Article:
After a couple of kilometers we started looking for the beginning of the Puketea Ridge track, which is not marked on the river. Murray had warned us that it was difficult to spot, and told us to watch for the first creek on the true left. We arrived at a very small tributary that was almost dried up, so I got out my topo map and turned on the GPS to check exactly where we were. It showed the track leading from the fourth creek (as marked on the map), a little over a hundred metres further on. The Pukatea stream is quite obvious when you see it, certainly the first branch of any significance. When you walk up just a little way you see the orange track markers showing the crossing, with a DOC track sign on the true left bank nearby.

Realising that this was likely to be our last chance for a wash, we spent some time swimming in a large pool in the river. The four of us were wandering about naked while we dried in the afternoon sun when we discovered we were not alone and that about half a dozen people were already occupying our intended campsite at the bottom of Pukatea Ridge. There was no space left so we briefly considered continuing on, but eventually found three small flat spots in the bush to pitch the tents.

This turned out to be fortunate because the next possible campsite would have been hours away, and the lack of space near our tents meant that we set up our kitchen on the banks of the stream nearby. Because we were out in the open on a gravel bank we decided it would be safe to have a campfire, so Mike successfully demonstrated the upside-down technique of fire starting, with big logs undernieth and increasingly small pieces on top.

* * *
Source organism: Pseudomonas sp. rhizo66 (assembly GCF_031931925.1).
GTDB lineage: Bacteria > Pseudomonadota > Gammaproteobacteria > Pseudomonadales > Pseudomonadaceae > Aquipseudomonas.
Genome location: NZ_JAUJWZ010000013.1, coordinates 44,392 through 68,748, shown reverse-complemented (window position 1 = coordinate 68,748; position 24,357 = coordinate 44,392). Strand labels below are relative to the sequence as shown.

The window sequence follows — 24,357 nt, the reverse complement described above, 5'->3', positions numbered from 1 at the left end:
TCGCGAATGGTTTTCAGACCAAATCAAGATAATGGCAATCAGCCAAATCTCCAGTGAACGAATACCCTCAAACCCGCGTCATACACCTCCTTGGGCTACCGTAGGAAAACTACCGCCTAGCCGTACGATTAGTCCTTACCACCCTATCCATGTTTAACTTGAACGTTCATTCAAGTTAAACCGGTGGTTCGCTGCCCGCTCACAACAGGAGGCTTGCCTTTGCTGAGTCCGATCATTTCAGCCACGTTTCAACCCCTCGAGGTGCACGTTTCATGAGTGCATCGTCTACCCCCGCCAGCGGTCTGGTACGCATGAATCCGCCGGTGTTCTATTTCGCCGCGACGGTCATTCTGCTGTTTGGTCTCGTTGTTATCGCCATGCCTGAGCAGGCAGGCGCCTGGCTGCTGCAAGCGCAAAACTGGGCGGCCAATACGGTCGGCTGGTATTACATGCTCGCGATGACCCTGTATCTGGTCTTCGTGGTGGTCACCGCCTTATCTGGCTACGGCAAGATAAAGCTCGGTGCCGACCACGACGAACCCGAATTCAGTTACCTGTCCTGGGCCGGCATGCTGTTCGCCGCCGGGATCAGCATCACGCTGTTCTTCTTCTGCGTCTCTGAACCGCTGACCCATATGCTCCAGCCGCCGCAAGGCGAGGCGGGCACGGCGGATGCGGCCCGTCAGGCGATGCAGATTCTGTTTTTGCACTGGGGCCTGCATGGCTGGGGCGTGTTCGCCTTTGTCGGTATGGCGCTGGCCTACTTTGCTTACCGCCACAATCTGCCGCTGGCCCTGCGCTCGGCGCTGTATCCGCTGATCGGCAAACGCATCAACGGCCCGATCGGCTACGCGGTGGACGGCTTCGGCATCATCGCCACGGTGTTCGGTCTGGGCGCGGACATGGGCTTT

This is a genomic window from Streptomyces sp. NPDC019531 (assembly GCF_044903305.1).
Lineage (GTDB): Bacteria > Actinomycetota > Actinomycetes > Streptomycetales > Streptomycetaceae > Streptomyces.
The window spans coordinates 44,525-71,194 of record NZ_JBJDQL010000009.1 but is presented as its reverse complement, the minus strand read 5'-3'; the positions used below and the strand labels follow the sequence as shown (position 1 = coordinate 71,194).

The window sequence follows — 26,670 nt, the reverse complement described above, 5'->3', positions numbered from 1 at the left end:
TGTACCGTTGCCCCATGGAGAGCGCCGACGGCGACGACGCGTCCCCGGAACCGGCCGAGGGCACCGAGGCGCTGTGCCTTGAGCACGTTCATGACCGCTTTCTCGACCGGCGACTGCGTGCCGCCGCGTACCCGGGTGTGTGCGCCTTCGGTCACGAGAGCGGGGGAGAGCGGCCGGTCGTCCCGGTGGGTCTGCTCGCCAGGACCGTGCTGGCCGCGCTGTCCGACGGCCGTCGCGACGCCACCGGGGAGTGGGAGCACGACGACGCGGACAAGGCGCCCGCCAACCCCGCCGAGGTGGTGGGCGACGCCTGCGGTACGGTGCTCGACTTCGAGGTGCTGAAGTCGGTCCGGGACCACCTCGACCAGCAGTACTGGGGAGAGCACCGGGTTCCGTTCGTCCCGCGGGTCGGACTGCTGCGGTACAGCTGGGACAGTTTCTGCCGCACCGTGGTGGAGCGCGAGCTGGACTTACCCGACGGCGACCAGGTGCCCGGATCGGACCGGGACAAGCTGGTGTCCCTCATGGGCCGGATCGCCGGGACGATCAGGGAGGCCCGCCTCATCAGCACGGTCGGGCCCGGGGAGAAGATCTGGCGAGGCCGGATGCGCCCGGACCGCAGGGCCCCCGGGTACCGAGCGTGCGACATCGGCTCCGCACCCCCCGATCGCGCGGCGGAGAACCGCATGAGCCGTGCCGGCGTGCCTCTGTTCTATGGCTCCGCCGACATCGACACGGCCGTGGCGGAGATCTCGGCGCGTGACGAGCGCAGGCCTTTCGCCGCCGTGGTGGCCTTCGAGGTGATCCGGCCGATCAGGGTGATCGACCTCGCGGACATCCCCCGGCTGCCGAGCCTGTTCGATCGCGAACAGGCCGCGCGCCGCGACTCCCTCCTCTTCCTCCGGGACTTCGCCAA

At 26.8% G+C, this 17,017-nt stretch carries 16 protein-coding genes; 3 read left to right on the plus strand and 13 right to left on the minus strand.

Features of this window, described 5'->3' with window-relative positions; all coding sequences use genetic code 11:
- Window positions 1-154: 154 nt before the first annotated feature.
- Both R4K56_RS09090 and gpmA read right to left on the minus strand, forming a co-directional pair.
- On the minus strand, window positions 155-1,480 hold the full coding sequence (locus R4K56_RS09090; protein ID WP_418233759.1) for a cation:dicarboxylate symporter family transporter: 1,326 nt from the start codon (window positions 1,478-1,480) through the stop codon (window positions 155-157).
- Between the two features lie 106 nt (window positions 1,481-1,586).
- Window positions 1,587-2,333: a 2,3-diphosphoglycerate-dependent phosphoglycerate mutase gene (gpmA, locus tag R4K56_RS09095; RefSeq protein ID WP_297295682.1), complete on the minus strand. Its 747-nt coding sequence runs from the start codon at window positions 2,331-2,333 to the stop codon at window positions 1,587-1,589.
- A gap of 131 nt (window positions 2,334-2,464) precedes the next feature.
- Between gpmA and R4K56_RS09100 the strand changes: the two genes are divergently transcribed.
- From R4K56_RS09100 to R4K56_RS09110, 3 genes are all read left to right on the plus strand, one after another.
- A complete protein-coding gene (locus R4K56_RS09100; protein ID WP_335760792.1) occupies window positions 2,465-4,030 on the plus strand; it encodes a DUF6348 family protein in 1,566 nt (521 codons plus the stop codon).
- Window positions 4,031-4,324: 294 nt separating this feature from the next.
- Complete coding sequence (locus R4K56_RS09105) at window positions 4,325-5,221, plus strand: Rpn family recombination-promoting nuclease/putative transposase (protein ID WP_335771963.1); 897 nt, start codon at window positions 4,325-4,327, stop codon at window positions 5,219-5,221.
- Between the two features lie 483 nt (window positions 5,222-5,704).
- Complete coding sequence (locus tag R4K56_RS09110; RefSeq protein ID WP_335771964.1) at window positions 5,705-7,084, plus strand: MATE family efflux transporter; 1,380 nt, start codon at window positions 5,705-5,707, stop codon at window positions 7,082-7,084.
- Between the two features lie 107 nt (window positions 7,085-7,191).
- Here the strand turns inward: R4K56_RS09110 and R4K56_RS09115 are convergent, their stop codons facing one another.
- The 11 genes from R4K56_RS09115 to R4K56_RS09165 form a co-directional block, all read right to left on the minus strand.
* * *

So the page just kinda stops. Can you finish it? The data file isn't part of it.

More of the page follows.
After dinner we watched the sunlight retreating up the side of the valley to our east, and sat beside the fire sipping whisky, eating chocolate and listening to the river burbling by. It was an idyllic end to one of the most enjoyable day’s tramping I can remember.

Next morning we weren’t in a hurry to leave, partly because we mistakenly thought we only had 8KM to walk (actually it was 14), but also because it was such a pleasant spot. Mike even started a couple of Pooh-stick races in the river for our amusement after breakfast. It was after 10 AM by the time we were ready to set off up the ridge, which was an unrelenting 3.5KM climb out of the valley to the Takapau Track. Fortunately we were in kauri forest the entire way so the surroundings were very pleasant.

At the top we hid our packs in the bush and walked 500M south to visit the huge the Takapau No.2 kauri. It isn’t as big as the ones in the Waipoa Forest, but impressive nonetheless. Not long after putting our packs back on we reached the Pirau Ridge 4WD road, and started the final 9KM walk to the car. We were all hoping to find another river to cool off, but unfortunately we were too high up by this time. We did find a pleasant grassy spot in the shade to eat lunch and enjoy the last of the watercress in our sandwiches.

We reached the Recreation Centre late afternoon and I was relieved to see the car was waiting for us. Annie decided to continue on towards Kerikeri so we waved goodbye and set off back to Taupiri Bay.